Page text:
October 24, 2018

Until the turn of the 21st century, social scientists generally agreed upon an ideal rearing environment for children. “If we were asked to design a system for making sure that children’s basic needs were met,” wrote researchers Sara McLanahan and Gary Sandefur in 1994, “we would probably come up with something quite similar to the two-parent family ideal.” On average, a married biological mother and father provide distinct advantages over alternative family forms. However, this empirical observation quickly faded as researchers began to report no differences in child outcomes between homosexual and heterosexual parent households. By 2005, the American Psychological Association had affirmed this “no-difference hypothesis.” However, in 2012, Loren Marks scrutinized the 59 studies behind the APA statement, and found they all suffered from myriad methodological problems. The APA endorsement was not empirically warranted, but served as an indicator of academic bias in the uncritical acceptance of politically correct, yet clearly deficient, studies.

There is new evidence that this same biased approach is being applied to the refashioning of children’s gender identity development. Recently, top child-psychology journal Child Development published a study of children they labeled as “transgender preschoolers.” These children believe they were born into the wrong body and have already socially transitioned to their preferred gender identity. The study’s authors, Anne Fast and Kristina Olson, focused on a very small sample of 36 “transgender” children and reported that they were just as likely as “cisgender” (gender-normative) children to have a clear sense of gender identity and traditional or stereotypical gender role expectations. For example, just like “cisgender” girls, biological boys who identified as girls embraced dolls, anything pink, and female friends. In addition, 79 percent of “transgender” children said that their current gender was different than their gender as a newborn (early instability). Moreover, 97 percent reported that their adult gender would match their current gender (long-term stability). A small number of these children, by the way, did not respond to these questions, potentially reflecting confusion or ambivalence.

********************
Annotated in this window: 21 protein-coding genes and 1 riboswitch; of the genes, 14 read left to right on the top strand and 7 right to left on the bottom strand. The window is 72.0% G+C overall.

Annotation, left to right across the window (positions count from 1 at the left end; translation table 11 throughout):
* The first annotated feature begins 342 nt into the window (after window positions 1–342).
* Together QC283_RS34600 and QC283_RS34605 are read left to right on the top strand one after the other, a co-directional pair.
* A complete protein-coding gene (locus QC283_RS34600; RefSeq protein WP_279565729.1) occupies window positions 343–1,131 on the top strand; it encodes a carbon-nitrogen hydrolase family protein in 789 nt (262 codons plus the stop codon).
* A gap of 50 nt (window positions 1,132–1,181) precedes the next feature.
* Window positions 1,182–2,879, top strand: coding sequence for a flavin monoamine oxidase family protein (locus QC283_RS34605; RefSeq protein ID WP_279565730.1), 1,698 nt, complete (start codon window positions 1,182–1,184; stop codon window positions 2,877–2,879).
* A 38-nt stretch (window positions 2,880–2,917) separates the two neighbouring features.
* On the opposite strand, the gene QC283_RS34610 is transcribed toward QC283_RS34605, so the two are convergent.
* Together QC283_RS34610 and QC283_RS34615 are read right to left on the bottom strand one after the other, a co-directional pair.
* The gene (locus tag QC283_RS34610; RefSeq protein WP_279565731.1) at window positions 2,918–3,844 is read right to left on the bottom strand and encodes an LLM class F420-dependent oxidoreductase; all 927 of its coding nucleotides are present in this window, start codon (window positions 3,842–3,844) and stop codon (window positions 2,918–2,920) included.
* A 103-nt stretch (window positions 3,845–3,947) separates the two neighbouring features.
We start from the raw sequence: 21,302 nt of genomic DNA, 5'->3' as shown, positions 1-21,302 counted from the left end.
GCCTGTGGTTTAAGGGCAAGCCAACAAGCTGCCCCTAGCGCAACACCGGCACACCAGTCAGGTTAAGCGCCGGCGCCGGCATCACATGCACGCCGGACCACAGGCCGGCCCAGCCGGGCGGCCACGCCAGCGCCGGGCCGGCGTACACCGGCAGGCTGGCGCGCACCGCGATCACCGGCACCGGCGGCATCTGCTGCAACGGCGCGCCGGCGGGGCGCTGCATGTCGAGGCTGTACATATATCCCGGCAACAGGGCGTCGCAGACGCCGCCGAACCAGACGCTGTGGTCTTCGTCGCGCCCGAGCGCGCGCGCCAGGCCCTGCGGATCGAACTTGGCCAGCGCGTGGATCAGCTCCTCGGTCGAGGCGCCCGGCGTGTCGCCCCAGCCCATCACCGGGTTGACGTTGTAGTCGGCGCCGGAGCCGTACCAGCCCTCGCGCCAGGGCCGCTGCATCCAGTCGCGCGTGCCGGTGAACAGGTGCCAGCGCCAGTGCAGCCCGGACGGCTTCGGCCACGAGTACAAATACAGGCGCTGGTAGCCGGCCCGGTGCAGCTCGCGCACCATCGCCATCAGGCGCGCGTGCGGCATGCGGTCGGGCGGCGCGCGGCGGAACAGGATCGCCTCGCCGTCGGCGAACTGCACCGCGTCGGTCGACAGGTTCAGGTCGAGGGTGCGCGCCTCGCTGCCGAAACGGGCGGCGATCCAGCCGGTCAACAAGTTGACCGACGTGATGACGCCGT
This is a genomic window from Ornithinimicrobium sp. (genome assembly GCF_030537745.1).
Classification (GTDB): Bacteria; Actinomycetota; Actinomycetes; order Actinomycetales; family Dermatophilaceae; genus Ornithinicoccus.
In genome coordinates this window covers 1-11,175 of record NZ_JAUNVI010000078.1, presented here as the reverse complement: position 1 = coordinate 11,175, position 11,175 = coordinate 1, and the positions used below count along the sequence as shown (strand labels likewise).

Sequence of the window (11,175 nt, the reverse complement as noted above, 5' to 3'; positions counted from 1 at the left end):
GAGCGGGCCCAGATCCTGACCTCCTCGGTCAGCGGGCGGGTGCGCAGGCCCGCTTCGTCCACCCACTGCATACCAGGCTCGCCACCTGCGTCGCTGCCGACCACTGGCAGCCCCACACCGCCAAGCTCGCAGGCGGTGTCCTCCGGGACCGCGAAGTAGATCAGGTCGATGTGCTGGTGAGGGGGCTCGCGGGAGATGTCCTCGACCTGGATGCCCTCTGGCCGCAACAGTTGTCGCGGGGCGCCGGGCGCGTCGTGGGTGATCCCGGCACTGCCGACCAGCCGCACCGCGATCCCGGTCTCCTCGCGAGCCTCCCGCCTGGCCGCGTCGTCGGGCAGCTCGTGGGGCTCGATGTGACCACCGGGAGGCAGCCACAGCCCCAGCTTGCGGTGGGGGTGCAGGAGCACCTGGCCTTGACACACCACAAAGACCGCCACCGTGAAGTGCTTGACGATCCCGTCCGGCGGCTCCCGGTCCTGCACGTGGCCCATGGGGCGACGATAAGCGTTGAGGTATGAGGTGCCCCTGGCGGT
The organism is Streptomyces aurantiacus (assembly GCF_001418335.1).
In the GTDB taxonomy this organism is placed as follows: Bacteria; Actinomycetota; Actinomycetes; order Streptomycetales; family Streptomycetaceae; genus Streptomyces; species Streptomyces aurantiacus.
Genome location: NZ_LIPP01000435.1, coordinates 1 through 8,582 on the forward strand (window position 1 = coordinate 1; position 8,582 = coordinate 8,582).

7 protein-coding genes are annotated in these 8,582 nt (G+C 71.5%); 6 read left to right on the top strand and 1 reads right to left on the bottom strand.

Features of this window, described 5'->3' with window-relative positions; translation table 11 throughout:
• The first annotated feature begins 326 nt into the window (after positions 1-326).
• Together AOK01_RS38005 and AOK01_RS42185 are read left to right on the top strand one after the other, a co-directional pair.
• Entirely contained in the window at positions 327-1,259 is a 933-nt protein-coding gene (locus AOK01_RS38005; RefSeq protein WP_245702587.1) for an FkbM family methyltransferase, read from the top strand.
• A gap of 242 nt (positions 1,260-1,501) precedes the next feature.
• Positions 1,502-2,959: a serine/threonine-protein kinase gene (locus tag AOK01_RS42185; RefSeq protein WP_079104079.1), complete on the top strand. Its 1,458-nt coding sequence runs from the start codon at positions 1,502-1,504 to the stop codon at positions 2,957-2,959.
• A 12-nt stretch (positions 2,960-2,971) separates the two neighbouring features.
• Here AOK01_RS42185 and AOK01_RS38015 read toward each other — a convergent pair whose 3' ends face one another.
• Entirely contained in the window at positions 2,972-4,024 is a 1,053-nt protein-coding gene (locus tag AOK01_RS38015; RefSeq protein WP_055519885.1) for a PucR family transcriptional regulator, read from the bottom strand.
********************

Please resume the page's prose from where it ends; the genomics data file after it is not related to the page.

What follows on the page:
The study’s implication, expressed in the media, is that transgender children do not differ from the typical child in developing gender role expectations. Transgender identity – we are told – also develops early, is expected to be stable, and justifies a “gender-affirmative” approach for these children. A “social transition” may eventually give way to puberty blockers, cross-sex hormones, and sex-reassignment surgery. As such, the article takes sides in a vigorous debate over gender dysphoria (the more flexible, alternative label to “transgender”) in young children. In particular, the idea that very young children can be unerringly labeled as “transgender,” and will fully transition over time, directly contradicts prior research, including the most recent studies with the largest samples. In fact, only a minority of gender dysphoric children commit to a transgender identity by late adolescence. Transactivists have tried to discredit this research, calling it “alarmist,” but the studies stand up to scrutiny and are remarkably consistent.

In short, gender dysphoria is generally temporary (“desistance” is the official term for the transition out of dysphoria) for about 80 percent of children who experience it, and is a much better predictor of later homosexual or bisexual identity than transgender identity. Accordingly, Dr. James Barrett, a psychiatrist dealing with gender identity, has noted that most gender dysphoric children desist after puberty and “… will end up with no need for lifelong medical intervention, surgery and with no loss of natural fertility should they want children.” Dr. Kenneth Zucker, an expert in the field, argues that the best solution is to help children align their gender identity with their anatomic sex. Zucker has further suggested that therapists who affirm early transgender identity and transition essentially create a self-fulfilling prophecy, especially as hormonal treatments begin. Similarly, a Dutch study found that 100 percent of gender-dysphoric adolescents who initiated puberty suppression treatment decided to move on to the next step: cross-sex hormones.